Click here to read the abstract of the story on The New Yorker webpage (this week’s story is available only for subscribers). Jonathan Lethem’s “The Gray Goose” was originally published in the May 6, 2013 issue of The New Yorker.

Click for a larger image.

Click for a larger image.


“The Gray Goose,” by Jonathan Lethem, is an excerpt from his forthcoming novel, Dissident Gardens.  According to his interview with The New Yorker, Lethem’s novel stretches from the 1930s to the present day, telling the story of Rose and Miriam, a highly politicized mother-and-daughter pair from Queens.

In this excerpt, it is 1958, Miriam is seventeen, and she is not so much manning the barricades as she is “a Bolshevik of the five senses,” in love with the possibilities of her own power. For most of this excerpt, Miriam has a Columbia student named Porter in her thrall, getting him to leave the Greenwich Village Club where they had been listening to folk music.

The title, “The Gray Goose,” refers to the fact that Miriam is delighted that she alone seems to know that this particular folk song was made famous by a record Burl Ives made for children, a record she knew by heart, so to speak. She loves it that she alone knows the Gray Goose in the song stands for the “destiny of the middle class,” given that her mother, a former communist, had told her so. But the real purpose of this story is not so much politics as the delusionary paradoxes of politics, the revelatory scene being Rose’s adventure with Porter. Her goals are to “know more,” to feel “all the freedom accorded to nobody special as a power equal to the Empire State [Building’s] mass and force” and to lose her virginity, except that Porter says he cannot take her back to his Columbia dorm. So the gray goose may be just the song, or the middle class, or, in fact, Miriam.

On Miriam and Porter’s special, silly night, they make out in a “high-backed booth in the Cedar Tavern,” also at the Limelight coffee shop, also on a bench in Washington Square, and then finally in Rose’s own bedroom, with certain inevitable results, including the inevitable and funny confrontation with Miriam’s mother.

What interests me about this story is its own lack of interest in Miriam’s or Porter’s pleasure. Instead, although the narrative seems to be somewhat inside Miriam’s head, it has very little interest in her sexual awakening, but a heightened interest in what might be termed the politics of sex — seeing as that night Miriam feels very powerful, like “a leader of men,” in fact. It is as if Lethem is setting Miriam up: she thinks she is very political, but in fact, she is interested in how her sexuality is power.

Of course, what Lethem is really doing here is revealing the comic embarrassments that adolescence ensures. I feel confused, though, by the tone. Given that the whole novel will detail Rose and Miriam’s political adventures, this story takes a somewhat condescending view of Miriam. Miriam is recognized by fellow club goer as a “Red,” but the most political this evening gets up to is that Miriam can give the political antecedents of the Burl Ives song, and in order to get Porter to herself, she boasts that she can get them into a Norman Mailer party. Ah, confusion.

Actually, the confusion is also in the story-telling. Sentences like the following one combine several consciousnesses at once, several time periods, several settings, and more than one narrative attitude:

For instance, when Miriam said she was bored by jazz (worshipping at its longeurs, its brilliant “passages” induced the same claustrophobia she always felt sitting hushed through Rose’s Beethoven symphonies, being instructed in their remorseless dire profundities) and preferred Elvis Presley (cutting class to hide in Lorna Himmelfarb’s basement, listening to Presley having been the sole salvation in the final semester of her senior year at Sunnyside High), men like Porter went into paroxysm of delight at how the female could want to provoke them, never grasping the notion that anyone they’d ever be seen squiring, let alone this raven-haired Jewess with a vocabulary like Lionel Trilling’s could possibly possess such backward tastes.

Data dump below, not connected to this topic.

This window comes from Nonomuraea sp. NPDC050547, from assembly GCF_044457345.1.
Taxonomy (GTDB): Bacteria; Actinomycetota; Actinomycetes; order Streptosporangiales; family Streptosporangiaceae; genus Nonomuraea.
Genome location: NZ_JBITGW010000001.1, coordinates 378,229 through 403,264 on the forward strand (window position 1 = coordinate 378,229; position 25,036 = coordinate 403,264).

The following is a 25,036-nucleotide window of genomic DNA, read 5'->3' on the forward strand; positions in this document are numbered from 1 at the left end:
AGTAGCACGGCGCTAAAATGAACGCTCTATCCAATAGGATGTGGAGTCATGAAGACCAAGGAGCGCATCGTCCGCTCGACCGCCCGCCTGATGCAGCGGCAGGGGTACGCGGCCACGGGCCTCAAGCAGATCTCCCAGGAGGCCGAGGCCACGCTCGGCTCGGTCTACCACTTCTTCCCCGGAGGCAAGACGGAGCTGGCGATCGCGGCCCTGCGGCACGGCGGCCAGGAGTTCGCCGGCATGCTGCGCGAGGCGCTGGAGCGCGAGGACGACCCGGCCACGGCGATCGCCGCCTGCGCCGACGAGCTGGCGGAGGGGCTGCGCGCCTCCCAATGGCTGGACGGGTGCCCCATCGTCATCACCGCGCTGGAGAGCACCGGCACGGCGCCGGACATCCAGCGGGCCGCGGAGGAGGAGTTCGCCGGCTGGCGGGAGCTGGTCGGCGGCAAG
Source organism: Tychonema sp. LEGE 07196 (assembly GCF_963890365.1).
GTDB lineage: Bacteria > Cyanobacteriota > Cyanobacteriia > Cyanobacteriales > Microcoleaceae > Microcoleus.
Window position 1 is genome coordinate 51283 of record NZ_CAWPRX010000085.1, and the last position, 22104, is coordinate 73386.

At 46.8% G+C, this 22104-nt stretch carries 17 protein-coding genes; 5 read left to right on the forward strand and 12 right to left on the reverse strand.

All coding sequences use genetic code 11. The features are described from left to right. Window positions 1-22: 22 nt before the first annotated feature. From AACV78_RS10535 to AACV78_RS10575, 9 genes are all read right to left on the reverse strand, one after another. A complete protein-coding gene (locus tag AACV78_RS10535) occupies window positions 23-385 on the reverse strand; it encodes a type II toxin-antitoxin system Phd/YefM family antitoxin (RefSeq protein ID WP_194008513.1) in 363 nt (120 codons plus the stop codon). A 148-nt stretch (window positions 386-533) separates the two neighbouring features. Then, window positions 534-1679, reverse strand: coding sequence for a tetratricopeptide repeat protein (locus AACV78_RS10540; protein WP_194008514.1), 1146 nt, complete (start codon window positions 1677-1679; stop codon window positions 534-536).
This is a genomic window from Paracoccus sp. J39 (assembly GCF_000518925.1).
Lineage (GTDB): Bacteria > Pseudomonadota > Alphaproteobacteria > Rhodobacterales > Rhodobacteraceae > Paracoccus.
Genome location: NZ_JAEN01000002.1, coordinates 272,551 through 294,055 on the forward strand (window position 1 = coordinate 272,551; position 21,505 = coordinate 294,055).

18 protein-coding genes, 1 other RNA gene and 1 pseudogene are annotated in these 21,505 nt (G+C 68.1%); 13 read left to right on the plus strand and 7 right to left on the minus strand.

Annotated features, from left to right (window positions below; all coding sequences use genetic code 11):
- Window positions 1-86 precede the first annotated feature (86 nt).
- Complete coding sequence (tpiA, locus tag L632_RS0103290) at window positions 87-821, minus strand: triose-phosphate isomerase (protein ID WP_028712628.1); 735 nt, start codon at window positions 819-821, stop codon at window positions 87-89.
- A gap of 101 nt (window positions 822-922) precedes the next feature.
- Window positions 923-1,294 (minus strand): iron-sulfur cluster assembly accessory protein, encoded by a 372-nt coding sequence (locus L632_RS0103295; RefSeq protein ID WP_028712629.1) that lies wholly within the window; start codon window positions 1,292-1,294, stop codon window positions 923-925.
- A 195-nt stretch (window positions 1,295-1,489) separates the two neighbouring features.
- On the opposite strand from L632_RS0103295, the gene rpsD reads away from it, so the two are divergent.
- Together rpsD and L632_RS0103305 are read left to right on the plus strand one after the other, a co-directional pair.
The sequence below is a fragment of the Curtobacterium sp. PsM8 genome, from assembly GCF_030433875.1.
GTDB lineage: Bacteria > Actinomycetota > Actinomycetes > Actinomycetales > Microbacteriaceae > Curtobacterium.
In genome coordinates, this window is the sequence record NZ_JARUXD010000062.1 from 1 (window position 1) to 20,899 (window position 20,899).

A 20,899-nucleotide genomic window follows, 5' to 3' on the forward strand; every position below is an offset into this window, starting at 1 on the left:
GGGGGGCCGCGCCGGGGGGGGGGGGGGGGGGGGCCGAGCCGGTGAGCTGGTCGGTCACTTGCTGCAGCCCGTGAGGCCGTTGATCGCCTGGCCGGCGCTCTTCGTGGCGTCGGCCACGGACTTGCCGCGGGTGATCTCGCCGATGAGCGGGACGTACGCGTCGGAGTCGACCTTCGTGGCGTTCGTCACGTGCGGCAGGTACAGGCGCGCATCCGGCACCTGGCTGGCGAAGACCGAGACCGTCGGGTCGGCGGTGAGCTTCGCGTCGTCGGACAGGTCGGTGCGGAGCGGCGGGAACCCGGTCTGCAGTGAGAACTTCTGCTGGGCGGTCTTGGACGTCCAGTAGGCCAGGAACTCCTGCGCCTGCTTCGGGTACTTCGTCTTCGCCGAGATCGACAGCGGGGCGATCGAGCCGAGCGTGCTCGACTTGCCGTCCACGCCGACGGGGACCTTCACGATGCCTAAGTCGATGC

All the bits are rich, but it’s a kind of tutti-frutti sentence, with its two parentheticals, its three musical styles, its notion of Elvis being the “sole” relief of senior year, its look into the interiors of two opposing consciousnesses and the suggestion of the interior of another, and its idea that Miriam displayed a vocabulary like Lionel Trilling’s — except that in this story, Miriam says nothing to Porter or the others that would support that. Basically, the sentence is hard to follow, and the story itself is a little off-putting in the same way. Does Lethem love Miriam, or is she his Becky Sharp? Is Miriam a sympathetic character engaged in a seventeen year old’s fool’s errand, or is she a fool who uses people, a “Bolshevik of the five senses” whose story will end badly? Possibly, in the novel all this is more coherently presented, and the reader, as I suspect, will be able to admire Miriam for her sense of self, while at the same time, being appalled at her self-delusions.

Another strange sentence that stopped me, actually, was one referring to Miriam’s first kiss with Porter. She is standing on the Brooklyn Bridge, she is being kissed by Porter, and at the same time she is “strategizing” how she can play this into something bigger:

Her whole body demanded revolution, her whole character screamed to see high towers raised and destroyed.

Combining a kiss with an obvious allusion to the two towers destroyed in 9/11 is jarring. Enough said. Perhaps it is meant to suggest just how politically deluded Miriam will turn out to be. The other obvious allusion is to a kind of sexual attitude I just cannot imagine a seventeen-year-old girl actually having — that she wants to witness male deflation. In fact, this bizarre thought is also a depiction of a very real desire that Miriam has to bring her towering mother down — to end the endless lectures, to stuff the “embittered moderation” and the “second generation cynicism toward collapsed gleaming visions of the future.” Whatever the meaning, I found the sentence odd but not alone; it is part of a two-paragraph riff regarding the Empire State Building Miriam has while kissing Porter, the gist of which is that Rose has taught Miriam that to be an American and to be a New Yorker is to be both proud and “nobody special.” People are wonderfully various, but Miriam appears to be unique.